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Cloths and kitchen roll/towels

Updated: Mar 19


Cloths


To clean sinks, worktops, shower walls, cupboard doors, door handles, etc. Three options: cotton, compostable or microfibre cloth.

  • 100% cotton cloth, with a multipurpose spray. You probably already have plenty of things that you can upcycle into these: old washcloths, retired t-shirts, bed linen, scraps from sewing projects, and more!

  • Home compostable cloths. Wash them when needed, and when they no longer do the job, drop them in the compost bin. Many options are available online, from any shop listed in “Where to Buy”. You can also add some to your toilet paper order from Who Gives a Crap.

  • Microfibre cloths, that work with just water for most jobs. No detergent! As they might be releasing microplastic when washing, like any other synthetic cloth such as T-shirts, you will need to also buy a bag to wash them in (available here or at the Source) – but their asset is that they help avoid nasty cleaning products (wet them with water only). Use them damp on glass, stainless steel, plastics, granite, chrome, brass, wood and ceramics, or use dry for 'dusting'. They are made of millions of tiny clever fibres which traps and absorbs minute particles of dust and dirt. When water is introduced to the cloths, they will clean grease from a surface without smearing.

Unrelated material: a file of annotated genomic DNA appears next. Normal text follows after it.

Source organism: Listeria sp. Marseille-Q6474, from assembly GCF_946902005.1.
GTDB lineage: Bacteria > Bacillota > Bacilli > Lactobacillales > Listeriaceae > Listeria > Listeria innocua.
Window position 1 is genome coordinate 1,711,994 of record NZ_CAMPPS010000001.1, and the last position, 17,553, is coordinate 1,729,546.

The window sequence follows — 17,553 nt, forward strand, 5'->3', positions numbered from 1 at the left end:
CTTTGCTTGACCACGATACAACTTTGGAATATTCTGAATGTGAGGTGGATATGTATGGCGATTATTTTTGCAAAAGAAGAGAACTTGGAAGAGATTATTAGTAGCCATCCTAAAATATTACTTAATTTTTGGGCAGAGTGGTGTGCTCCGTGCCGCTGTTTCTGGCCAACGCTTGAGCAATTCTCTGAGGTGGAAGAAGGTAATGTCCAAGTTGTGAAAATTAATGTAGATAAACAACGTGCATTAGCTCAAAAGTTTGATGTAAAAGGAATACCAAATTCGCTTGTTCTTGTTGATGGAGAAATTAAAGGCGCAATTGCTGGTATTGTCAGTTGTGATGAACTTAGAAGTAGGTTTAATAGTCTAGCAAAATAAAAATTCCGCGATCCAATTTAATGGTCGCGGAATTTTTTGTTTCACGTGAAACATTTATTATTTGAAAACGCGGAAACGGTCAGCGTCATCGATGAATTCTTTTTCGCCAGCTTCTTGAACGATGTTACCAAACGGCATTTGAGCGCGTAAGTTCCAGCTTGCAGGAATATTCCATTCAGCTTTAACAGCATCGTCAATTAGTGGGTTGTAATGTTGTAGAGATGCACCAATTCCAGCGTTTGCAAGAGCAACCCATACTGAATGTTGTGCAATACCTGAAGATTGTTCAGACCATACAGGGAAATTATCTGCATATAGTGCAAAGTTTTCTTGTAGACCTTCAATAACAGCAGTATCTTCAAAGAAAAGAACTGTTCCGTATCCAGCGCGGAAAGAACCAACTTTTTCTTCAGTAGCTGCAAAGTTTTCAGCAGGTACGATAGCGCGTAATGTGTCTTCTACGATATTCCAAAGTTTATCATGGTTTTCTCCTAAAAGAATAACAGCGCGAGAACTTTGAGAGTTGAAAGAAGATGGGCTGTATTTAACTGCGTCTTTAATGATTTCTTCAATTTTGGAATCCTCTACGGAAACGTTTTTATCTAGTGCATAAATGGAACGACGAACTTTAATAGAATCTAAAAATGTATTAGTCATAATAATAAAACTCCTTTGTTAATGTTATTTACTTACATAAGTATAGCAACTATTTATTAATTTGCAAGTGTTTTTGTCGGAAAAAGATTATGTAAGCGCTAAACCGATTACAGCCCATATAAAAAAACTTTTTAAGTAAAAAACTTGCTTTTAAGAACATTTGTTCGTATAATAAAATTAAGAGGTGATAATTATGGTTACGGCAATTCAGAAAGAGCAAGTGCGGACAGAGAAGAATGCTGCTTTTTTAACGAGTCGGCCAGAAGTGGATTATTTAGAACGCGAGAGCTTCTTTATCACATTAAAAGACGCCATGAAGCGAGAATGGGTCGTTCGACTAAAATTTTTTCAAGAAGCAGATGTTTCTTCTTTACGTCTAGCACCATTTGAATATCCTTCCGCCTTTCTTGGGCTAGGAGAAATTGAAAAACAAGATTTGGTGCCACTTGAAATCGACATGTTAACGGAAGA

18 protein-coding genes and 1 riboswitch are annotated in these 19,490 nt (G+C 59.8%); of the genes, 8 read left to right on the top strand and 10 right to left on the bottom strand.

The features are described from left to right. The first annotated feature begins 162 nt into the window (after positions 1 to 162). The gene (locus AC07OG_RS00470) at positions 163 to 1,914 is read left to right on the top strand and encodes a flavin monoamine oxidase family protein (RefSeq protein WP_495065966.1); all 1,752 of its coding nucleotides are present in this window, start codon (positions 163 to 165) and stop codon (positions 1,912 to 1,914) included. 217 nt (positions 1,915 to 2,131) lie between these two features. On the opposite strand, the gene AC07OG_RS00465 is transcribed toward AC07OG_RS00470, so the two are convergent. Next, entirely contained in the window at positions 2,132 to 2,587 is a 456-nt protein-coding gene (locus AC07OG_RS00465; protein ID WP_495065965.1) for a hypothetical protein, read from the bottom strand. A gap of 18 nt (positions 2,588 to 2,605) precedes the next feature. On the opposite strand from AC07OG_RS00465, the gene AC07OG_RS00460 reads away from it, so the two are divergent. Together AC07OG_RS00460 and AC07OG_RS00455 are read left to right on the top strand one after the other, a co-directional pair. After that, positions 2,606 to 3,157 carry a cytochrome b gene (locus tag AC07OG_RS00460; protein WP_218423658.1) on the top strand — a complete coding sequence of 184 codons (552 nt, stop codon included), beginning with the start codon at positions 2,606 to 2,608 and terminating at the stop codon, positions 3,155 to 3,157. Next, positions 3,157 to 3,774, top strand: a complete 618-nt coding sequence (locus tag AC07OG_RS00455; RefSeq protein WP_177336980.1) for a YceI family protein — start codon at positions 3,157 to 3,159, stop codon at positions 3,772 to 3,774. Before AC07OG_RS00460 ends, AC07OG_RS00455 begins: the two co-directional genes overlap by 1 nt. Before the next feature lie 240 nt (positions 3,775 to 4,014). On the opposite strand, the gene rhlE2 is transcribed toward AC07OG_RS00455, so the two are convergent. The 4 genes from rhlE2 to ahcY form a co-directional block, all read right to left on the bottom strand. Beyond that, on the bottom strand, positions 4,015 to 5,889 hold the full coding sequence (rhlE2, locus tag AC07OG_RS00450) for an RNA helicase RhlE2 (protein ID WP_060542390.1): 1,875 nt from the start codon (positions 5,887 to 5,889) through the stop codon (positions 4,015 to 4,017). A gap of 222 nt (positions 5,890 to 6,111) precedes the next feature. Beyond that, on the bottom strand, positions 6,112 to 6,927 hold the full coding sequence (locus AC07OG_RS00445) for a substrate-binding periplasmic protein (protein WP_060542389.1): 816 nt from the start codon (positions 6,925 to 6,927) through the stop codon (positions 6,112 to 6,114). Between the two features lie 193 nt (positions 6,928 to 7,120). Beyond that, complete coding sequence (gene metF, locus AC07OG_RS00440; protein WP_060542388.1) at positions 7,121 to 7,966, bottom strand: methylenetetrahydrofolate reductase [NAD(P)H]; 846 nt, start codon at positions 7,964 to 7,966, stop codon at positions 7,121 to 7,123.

Kitchen roll/towels

Instead of disposable paper, use washable cloths or towels. If you want to treat yourself, buy lasting items, such as the unpaper towels from Anemone & Basilic or other online shops.


If you need disposable towels (to absorb excess oil for instance and bin it rather than pour it in the sink or in the dishwasher), buy some made out of recycled paper or bamboo (from Cheeky Panda, available at WholeFood and online – or from Who Gives A Crap).


Wipes


Just ban wipes! No kidding. Wipes are a disaster. Most of them contain some plastic. And most people flush them down the toilet – never ever do that – even when they claim they were designed for it).


If you can’t do without wipes, try making your own reusable wipes.


Baby wipes might be the exception, when you are outside your home. Here’s a link to eco-friendly wipes – beware of green washing! If you still need more convincing, watch this; and read this or this.

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